Some of the best music videos of the decade by local artists included Kylie Minogue’s Better the Devil You Know, Savage Garden’s To The Moon and Back, Darryl Braithwaite’s Horses, and Farnesy’s Age of Reason. Internationally the music video cream of the crop included Brittney Spears (Baby One More Time), Spice Girls (Wannabe), Sinead O’Connor (Nothing Compares 2 U), Madonna (Vogue), and Daft Punk (Around the World).  Australians had been leaders in the field of music video production globally since the 1980’s – Russell Mulcahy (Duran Duran, The Buggles, Kim Carnes, Rod Stewart, a-ha, Fleetwood Mac, Ultravox, etc), Richard Lowenstein (U2, Cold Chisel, Pete Townshend, INXS), and Richard Proyas (Crowded House, Sting), had set the pace followed through the 90’s by John Hillcoat (Frente, Crowded House), Greg Melville (TISM, Magic Dirt), and  Brett Sullivan (Robert Plant, Seal, James Blunt, Phil Collins).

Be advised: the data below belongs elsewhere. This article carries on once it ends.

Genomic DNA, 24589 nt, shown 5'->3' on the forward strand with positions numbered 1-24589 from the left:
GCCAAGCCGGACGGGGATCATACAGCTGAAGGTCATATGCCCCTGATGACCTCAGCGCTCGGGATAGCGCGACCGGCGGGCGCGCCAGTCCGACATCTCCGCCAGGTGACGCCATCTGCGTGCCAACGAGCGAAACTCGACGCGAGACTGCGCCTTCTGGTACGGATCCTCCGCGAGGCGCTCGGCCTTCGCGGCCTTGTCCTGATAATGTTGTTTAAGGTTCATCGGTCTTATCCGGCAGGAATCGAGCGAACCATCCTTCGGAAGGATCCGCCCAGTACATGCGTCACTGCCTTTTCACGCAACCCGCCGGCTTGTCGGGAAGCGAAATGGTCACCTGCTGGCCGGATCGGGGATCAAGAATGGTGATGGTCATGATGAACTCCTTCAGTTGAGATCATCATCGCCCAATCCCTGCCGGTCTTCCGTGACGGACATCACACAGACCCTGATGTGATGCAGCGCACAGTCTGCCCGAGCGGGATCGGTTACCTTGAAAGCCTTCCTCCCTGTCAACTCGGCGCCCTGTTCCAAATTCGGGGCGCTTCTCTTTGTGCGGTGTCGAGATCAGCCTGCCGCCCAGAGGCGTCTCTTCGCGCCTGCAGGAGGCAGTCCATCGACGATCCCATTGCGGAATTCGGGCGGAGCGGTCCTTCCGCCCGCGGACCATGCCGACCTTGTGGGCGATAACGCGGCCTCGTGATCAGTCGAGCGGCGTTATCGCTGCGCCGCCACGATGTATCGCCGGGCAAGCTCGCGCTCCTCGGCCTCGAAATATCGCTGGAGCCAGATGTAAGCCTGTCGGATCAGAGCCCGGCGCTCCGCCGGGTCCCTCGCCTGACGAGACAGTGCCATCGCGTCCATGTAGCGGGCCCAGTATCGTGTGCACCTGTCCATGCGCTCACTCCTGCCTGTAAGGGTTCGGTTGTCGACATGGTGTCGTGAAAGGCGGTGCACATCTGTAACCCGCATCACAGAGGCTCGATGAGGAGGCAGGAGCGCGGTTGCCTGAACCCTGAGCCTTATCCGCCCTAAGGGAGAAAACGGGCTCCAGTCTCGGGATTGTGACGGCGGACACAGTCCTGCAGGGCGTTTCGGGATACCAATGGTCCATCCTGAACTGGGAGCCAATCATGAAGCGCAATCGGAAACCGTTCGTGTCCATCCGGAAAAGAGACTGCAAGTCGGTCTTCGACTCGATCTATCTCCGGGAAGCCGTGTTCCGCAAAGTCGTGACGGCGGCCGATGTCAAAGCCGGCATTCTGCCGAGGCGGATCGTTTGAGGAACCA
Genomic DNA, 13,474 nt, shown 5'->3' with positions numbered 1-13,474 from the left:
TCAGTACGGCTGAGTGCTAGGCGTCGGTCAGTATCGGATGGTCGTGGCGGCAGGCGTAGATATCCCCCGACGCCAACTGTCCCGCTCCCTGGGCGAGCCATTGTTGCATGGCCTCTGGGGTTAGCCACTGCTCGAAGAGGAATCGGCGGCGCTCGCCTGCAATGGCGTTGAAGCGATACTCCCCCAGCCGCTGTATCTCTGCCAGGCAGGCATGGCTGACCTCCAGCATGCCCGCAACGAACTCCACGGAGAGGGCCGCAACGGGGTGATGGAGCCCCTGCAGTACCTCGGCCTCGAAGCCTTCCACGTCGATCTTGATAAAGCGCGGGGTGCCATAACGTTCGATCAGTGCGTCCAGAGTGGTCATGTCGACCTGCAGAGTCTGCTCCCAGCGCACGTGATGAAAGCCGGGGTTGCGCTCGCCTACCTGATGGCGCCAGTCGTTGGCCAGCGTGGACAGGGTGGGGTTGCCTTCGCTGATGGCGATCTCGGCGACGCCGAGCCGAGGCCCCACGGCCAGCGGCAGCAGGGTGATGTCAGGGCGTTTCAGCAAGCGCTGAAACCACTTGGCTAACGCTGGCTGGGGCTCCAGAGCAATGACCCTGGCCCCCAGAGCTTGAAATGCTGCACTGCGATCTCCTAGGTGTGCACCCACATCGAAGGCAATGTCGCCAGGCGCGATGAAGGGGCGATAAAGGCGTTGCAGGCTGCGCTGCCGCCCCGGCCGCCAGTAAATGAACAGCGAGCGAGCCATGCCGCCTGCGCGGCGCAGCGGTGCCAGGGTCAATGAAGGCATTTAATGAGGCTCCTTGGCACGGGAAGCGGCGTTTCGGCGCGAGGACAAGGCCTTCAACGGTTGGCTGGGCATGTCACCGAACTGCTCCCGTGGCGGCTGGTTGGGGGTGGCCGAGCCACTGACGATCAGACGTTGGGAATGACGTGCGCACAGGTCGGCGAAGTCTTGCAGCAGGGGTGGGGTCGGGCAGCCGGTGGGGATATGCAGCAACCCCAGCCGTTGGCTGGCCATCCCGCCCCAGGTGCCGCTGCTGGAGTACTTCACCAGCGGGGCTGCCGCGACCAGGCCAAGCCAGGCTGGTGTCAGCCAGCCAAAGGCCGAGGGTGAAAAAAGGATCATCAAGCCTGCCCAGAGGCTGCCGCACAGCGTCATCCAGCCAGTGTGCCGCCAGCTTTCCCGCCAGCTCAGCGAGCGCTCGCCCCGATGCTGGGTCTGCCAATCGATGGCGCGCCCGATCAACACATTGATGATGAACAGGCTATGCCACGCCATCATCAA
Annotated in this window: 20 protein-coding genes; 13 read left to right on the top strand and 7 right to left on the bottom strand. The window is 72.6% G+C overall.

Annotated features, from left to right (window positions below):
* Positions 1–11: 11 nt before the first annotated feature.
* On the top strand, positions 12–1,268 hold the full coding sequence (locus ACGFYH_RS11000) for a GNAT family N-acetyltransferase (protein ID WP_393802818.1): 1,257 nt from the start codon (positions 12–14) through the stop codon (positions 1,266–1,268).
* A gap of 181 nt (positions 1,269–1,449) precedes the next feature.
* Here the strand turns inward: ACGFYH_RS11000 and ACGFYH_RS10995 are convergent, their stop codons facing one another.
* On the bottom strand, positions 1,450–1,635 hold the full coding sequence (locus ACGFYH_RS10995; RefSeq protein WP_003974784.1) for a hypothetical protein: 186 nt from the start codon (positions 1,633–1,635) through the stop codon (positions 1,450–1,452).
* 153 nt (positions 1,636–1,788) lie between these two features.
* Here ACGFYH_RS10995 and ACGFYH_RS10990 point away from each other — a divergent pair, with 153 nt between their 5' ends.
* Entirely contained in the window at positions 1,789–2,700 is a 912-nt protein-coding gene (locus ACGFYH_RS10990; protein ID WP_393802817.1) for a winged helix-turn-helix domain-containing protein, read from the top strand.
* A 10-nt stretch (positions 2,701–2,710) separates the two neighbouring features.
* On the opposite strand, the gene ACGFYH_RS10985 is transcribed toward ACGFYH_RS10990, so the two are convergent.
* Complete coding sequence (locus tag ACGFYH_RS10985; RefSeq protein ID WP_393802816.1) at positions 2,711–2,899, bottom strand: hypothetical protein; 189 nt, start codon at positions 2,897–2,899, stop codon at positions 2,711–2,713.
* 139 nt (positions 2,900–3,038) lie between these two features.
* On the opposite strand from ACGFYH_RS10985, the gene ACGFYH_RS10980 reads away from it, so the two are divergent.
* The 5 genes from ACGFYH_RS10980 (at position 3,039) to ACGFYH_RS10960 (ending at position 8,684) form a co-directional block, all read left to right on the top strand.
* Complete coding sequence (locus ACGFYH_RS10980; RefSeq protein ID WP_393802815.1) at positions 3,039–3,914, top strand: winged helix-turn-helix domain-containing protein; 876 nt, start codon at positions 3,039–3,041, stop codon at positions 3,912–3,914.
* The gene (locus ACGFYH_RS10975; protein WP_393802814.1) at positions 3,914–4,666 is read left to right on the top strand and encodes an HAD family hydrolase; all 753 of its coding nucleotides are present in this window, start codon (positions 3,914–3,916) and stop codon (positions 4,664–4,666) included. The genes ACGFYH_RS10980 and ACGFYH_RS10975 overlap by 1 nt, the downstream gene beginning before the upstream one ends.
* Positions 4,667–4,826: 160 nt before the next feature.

Farnesy could do no wrong for about ten years after Whispering Jack rejuvenated his career, Age of Reason was written by Todd Hunter and Johanna Piggott, who became the first Australian woman to co-write a #1 song in this country.

The rise of music coverage on television saw the demise of music magazines which became absorbed into the feature sections of daily newspapers or on-line services, in 1992 Melbourne’s Juke Magazine wound up and Sydney’s RAM had already exited by 1989. The iconic ABC music trendsetter Countdown had wound up in 1987, and although several video clip shows hosted by such people as Andrew G and Dylan Lewis continued through the 90’s, the low-budget clip-only, MTV-style of presentation, sans human compere, would prevail by the next decade.